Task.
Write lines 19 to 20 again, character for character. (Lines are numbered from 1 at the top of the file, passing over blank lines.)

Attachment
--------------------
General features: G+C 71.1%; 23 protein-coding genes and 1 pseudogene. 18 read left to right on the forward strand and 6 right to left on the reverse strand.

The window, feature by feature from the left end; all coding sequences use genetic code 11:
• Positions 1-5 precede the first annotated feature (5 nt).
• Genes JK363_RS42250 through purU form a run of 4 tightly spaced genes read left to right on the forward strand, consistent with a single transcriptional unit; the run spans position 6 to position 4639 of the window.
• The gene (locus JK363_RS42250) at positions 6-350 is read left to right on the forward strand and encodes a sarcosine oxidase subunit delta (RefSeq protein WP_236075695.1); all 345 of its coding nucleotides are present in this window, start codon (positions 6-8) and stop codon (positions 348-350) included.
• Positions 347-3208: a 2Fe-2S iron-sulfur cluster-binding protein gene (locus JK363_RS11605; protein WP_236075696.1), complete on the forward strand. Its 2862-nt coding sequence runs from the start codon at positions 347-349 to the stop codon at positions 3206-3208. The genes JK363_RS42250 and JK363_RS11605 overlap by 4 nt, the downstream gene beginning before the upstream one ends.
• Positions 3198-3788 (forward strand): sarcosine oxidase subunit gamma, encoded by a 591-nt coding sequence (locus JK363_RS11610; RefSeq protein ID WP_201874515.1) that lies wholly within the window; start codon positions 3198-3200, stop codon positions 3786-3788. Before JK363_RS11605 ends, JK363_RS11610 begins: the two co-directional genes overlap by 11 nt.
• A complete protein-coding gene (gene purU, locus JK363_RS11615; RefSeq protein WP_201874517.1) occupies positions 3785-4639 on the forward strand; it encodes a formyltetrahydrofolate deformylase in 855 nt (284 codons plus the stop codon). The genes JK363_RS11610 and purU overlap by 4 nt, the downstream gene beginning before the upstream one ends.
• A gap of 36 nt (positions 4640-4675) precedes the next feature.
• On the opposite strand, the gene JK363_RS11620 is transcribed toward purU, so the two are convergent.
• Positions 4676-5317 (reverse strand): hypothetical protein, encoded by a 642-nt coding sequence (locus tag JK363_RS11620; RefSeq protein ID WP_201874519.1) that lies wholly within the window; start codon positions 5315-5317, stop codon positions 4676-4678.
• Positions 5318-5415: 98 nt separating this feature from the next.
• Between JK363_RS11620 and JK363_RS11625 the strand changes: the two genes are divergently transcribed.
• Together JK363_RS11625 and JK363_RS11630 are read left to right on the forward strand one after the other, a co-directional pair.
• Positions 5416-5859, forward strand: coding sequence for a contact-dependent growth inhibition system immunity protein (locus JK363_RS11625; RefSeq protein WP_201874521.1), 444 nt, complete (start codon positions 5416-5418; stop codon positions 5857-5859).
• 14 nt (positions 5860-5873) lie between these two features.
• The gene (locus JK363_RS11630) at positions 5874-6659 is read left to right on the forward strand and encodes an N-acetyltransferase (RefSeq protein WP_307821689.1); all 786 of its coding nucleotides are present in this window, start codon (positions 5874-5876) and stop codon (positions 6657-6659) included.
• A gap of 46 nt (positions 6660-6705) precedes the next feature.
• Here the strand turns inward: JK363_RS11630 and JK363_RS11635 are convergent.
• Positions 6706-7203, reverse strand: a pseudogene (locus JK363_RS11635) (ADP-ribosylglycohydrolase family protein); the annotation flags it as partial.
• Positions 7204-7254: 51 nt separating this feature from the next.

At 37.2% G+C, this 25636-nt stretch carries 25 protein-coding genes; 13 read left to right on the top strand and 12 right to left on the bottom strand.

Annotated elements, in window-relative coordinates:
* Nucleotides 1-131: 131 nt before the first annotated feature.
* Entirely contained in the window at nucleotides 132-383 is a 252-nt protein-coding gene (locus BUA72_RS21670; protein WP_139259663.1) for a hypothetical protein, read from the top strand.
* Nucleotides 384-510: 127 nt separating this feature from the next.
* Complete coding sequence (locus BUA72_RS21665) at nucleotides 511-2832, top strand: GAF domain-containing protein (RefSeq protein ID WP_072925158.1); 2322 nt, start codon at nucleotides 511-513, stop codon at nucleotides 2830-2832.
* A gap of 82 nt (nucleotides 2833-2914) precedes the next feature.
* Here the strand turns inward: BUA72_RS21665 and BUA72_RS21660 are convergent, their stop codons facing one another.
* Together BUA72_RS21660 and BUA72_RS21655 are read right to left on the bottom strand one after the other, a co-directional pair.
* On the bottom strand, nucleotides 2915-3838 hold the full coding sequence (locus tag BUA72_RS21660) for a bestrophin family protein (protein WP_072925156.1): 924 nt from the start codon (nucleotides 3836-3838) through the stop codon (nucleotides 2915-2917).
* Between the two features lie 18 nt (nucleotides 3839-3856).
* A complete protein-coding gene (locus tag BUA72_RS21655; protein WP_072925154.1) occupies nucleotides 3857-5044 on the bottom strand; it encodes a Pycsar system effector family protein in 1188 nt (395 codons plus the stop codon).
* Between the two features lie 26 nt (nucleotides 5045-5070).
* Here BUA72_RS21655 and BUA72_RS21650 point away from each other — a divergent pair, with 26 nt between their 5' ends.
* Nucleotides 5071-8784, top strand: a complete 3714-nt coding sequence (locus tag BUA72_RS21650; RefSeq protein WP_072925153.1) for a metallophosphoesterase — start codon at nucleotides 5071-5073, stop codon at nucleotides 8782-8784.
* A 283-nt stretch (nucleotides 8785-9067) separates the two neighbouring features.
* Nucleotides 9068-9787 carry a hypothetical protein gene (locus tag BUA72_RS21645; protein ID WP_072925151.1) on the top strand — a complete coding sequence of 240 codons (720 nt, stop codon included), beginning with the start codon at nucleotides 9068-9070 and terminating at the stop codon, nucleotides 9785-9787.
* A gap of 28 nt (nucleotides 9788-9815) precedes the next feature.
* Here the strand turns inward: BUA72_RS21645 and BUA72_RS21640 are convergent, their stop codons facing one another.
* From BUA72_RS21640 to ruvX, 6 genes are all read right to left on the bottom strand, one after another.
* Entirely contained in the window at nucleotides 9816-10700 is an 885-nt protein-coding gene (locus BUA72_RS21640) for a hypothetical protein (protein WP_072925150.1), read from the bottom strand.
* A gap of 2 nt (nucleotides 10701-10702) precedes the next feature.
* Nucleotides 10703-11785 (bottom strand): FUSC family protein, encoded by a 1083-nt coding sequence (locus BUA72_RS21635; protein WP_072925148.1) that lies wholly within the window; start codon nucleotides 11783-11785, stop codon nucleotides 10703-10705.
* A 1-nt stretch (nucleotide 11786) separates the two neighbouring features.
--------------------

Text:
• Here the strand turns inward: JK363_RS11630 and JK363_RS11635 are convergent.
• Positions 6706-7203, reverse strand: a pseudogene (locus JK363_RS11635) (ADP-ribosylglycohydrolase family protein); the annotation flags it as partial.